Being that corporations are technically people and such, from now on I’m going to respond to all pointed questions about bad or wrong things I do by not acknowledging them and instead repeating my successes. Come at me with the fact I forgot your birthday this year, I dare you; I’ll just say I’m really proud of myself for treating you to that great brunch in 2017.
A taxi company in Paris suspended its entire fleet of Tesla Model 3s after one of its drivers struck and killed a cyclist and injured 20 other people while off duty earlier this week. The driver reportedly attempted to brake, but instead the car accelerated. A French government spokesperson told the media that Tesla said there was no technical issue with the vehicle.
The individual’s reportedly been banned from driving for the moment. His lawyer provided a statement late Wednesday, doubling down on the claim that the car’s brakes failed to activate. From Reuters:
“He (the taxi driver) has explained to the police officers that the car had accelerated on its own and that he did not succeed in activating the brakes, the brakes did not work despite his best efforts,” lawyer Sarah Saldmann told Reuters late on Wednesday.
She said the wreckage of the car was being investigated by police, who had found the USB key which records the car’s activity in the glove compartment.
It’s still unclear if Autopilot was functional at the time of the accident, which it really shouldn’t be. It’s key information that’d be critical to this crash. Considering that the driver’s lawyer neglected to mention it, Occam’s razor here has me thinking this could be a classic “wrong pedal” scenario. Time will tell.
Does any high-ranking personnel at an autonomous car company remain there for more than, say, two years max? The turnover in this business is dizzying. On Thursday GM announced Dan Ammann, CEO of Cruise, is leaving the team. From Automotive News:
The self-driving vehicle company that is majority-owned by GM will be run by Kyle Vogt, co-founder, president and chief technical officer, for now.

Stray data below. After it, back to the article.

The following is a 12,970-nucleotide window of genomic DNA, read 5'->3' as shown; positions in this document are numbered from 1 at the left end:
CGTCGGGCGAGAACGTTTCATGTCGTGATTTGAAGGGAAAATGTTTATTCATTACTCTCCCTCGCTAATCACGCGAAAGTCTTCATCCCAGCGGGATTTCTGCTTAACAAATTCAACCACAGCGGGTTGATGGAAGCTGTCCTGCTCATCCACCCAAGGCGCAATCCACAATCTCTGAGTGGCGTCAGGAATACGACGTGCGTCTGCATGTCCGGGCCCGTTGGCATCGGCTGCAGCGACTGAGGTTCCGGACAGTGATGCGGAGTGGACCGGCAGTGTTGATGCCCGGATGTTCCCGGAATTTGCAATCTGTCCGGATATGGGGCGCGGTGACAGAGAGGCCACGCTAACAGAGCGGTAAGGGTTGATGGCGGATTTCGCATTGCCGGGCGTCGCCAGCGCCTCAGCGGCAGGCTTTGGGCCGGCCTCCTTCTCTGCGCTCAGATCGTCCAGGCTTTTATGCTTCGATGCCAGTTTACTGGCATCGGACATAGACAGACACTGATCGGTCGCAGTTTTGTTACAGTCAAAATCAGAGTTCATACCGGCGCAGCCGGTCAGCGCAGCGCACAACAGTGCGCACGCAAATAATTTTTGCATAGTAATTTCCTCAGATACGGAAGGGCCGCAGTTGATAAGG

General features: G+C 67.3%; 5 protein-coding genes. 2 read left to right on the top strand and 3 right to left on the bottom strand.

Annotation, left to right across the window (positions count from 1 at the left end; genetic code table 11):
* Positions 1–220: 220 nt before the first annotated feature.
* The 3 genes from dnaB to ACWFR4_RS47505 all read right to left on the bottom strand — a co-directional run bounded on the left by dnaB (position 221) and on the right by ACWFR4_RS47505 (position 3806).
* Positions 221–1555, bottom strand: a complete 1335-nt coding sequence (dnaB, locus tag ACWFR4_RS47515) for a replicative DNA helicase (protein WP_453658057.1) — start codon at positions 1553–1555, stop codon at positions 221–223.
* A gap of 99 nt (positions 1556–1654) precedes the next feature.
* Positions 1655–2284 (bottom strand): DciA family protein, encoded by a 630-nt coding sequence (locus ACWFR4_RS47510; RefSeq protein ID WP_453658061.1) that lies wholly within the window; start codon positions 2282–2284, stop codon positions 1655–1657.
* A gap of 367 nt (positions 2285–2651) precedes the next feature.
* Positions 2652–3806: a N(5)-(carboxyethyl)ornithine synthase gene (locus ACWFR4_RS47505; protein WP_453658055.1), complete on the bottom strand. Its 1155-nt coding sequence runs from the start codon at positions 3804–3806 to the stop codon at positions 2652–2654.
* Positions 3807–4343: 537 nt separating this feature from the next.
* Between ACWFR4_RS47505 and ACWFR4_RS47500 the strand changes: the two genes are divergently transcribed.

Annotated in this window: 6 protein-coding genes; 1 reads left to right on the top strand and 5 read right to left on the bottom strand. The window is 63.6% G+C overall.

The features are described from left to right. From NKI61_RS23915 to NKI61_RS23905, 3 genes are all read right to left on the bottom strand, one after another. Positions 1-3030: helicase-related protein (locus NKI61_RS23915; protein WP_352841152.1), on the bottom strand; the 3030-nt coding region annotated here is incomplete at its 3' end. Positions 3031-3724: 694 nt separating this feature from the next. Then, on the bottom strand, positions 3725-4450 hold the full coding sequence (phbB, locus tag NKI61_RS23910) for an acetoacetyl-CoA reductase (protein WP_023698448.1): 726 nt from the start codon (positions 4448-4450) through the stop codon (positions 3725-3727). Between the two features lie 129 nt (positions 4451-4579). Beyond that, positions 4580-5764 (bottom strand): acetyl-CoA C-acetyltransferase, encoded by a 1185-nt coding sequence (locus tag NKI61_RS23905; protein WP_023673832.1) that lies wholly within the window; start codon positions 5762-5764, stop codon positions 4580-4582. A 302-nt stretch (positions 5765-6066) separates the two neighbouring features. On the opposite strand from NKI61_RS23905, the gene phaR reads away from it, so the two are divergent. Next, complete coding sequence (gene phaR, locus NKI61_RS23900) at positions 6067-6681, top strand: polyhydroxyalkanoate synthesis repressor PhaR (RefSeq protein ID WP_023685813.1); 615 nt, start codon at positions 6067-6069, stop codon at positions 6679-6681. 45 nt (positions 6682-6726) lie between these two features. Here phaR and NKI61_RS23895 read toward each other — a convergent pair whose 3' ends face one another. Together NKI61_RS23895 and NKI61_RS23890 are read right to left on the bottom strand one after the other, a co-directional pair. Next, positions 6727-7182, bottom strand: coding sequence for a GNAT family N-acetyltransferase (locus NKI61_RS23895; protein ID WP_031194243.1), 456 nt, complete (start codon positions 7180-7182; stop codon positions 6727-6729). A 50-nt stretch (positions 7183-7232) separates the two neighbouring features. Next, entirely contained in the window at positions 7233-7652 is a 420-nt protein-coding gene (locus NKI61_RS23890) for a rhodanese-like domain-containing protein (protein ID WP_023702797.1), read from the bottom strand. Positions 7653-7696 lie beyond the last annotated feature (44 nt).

GM did not say why Ammann, CEO of the San Francisco startup since 2019, was leaving or whether he took a position elsewhere.
It’s also not the only top mind GM’s lost this week:
Ammann’s departure is the second high-profile loss for GM in a matter of days. On Wednesday, the automaker confirmed that Pamela Fletcher, GM’s vice president of global innovation, is leaving the company to become chief sustainability officer for Delta Airlines.
This would appear to be a problem. The autonomous cars don’t make themselves, people! (Yet.)
From the December 18, 1986 edition of the Los Angeles Times, one day following the news:
A federal jury found former auto maker John Z. DeLorean not guilty Wednesday of charges that he swindled $8.5 million from backers who bankrolled his failed sports car company in Northern Ireland.
“Praise God,” the dapper, 61-year-old DeLorean muttered as his eyes filled with tears at the end of his ten-week trial. The verdict marked the second time in two years that DeLorean, once a shining star in the board rooms of General Motors, had survived a serious scrape with the law.
In 1984, another federal jury in Los Angeles acquitted him of drug trafficking charges after a sensational seven-month trial in which prosecutors contended DeLorean had tried to smuggle $24 million worth of cocaine into the country to raise cash to save his floundering car firm.
In terms of sheer television ratings it’s still not close between the two series, even with F1's monumental growth on this side of the pond. F1 notched its most-watched season in the U.S. ever this year, averaging 934,000 viewers on ESPN and ABC per race. The previous high was 748,000 in 1995. Of course, that doesn’t account for those watching along via F1 TV.
NASCAR averaged about 2.9 million viewers per race between FOX and NBC broadcasts, which is a lot better than F1 but also made for the least-watched season on record.
I was chatting with a buddy last night, another longtime F1 fan, about how strange it’s been to overhear casual conversations about things as particular as qualifying results in public over the past year. The sport’s reach seems to be multiplying exponentially — and new fans are watching races, not just Drive To Survive. Even if the numbers are still modest in comparison to NASCAR, the sense of excitement I gather from new F1 fans — anecdotally of course — is well beyond anything I’m seeing with what’s historically been the most popular form of motorsport in the U.S. I feel like it’s only a matter of time before we’re all asking ourselves which is bigger.